In the end, there is no denying that part of the difficulty of the current economic tides is not just a matter of positive thinking; there are legitimate problems and stresses associated with feeling the pinch of a mortgage payment, watching your retirement or college savings account dwindle and having to cut back on enjoyable pastimes. In fact, much of the research evidence points to the fact that material circumstances are related to a person's happiness.
If you are anything at all like Ilene, you too have worried about recent economic trends. It makes sense to fret over the kids' college funds or your retirement account precisely because these things are important. It is equally sensible to, like Ilene, examine all areas of your life and not get hung up only with financial setbacks. Remember to take stock of your health, friendships, spirituality and goals. Finally, when it comes time to spend money, especially discretionary funds—even in small amounts—it makes sense to purchase gifts, experiences and opportunities to interact with others.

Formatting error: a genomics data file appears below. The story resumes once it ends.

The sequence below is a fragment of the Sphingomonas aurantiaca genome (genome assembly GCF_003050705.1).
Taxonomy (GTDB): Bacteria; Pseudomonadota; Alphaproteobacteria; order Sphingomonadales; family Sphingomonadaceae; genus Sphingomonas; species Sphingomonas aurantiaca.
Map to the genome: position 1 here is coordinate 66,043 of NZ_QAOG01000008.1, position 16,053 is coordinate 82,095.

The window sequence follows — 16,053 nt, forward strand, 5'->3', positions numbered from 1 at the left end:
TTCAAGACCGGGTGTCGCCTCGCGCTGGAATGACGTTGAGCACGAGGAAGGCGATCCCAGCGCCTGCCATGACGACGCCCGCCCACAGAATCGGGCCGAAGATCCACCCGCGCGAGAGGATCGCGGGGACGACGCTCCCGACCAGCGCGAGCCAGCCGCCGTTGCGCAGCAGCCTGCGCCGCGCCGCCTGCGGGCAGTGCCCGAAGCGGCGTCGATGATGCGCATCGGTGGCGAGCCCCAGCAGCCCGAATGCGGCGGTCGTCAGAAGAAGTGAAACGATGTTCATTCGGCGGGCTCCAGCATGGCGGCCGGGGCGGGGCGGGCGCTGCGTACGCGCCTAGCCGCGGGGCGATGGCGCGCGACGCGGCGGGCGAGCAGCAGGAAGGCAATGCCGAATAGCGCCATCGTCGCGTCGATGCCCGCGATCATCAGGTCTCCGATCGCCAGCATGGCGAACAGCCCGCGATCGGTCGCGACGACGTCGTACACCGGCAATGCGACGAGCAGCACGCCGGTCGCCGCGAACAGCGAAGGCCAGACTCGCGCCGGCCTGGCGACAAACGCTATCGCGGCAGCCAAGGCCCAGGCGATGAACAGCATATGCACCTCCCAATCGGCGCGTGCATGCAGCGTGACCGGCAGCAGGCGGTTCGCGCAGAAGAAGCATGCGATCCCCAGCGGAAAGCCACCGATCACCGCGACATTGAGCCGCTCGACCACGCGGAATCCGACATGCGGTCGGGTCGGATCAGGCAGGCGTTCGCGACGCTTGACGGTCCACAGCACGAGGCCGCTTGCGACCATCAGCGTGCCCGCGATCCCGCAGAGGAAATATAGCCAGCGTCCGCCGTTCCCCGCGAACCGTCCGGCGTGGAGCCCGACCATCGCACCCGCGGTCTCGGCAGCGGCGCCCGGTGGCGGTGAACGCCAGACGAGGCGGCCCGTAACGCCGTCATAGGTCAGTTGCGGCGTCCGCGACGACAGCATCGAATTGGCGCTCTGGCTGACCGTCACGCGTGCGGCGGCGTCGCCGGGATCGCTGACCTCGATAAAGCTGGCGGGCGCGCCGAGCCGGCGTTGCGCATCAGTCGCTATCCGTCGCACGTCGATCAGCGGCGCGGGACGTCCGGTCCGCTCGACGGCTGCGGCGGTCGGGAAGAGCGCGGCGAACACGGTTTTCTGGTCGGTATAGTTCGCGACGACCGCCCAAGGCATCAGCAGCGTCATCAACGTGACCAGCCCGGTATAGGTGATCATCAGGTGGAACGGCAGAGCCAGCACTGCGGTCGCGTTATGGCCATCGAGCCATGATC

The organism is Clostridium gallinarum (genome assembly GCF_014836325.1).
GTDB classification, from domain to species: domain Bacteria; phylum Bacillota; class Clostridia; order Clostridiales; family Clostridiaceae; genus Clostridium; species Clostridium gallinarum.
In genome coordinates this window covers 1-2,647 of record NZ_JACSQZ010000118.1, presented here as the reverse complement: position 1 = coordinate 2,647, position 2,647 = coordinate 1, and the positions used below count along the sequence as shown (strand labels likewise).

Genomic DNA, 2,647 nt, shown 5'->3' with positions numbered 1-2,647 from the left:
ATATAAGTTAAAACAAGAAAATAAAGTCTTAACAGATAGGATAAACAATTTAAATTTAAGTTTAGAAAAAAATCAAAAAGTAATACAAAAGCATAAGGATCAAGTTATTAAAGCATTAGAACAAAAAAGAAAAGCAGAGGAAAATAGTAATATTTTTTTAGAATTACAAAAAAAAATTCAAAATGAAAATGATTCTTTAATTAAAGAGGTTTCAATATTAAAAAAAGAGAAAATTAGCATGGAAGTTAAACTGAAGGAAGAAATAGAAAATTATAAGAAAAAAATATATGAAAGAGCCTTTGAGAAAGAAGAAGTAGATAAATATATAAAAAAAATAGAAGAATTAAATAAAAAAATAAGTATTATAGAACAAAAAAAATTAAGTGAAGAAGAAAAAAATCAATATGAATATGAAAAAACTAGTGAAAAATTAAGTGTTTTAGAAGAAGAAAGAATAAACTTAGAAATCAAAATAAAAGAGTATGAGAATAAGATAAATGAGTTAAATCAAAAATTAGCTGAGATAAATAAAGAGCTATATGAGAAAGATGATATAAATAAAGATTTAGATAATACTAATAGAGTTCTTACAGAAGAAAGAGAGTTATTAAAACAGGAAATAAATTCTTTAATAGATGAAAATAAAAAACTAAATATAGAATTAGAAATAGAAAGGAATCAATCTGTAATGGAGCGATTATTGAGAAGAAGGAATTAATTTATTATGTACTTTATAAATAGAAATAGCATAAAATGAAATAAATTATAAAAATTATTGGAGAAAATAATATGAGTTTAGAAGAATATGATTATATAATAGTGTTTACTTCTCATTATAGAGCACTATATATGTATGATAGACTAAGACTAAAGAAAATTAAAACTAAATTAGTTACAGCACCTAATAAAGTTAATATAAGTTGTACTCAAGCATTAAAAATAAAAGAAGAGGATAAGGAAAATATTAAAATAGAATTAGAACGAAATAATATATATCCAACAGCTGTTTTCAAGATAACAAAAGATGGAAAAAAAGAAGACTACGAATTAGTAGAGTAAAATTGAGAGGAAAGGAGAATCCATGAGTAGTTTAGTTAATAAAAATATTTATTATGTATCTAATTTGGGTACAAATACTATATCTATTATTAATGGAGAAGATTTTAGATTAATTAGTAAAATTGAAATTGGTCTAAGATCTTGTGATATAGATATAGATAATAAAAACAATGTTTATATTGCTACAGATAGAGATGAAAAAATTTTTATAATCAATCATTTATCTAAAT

5 ways to get happiness dividends from your dollars
Dr. Ed Diener and Robert Biswas-Diener are the authors of Happiness: Unlocking the Mysteries of Psychological Wealth, which won the 2008 PROSE award for best book in psychology. The father-and-son team has published, collectively, nearly 300 scholarly articles on happiness.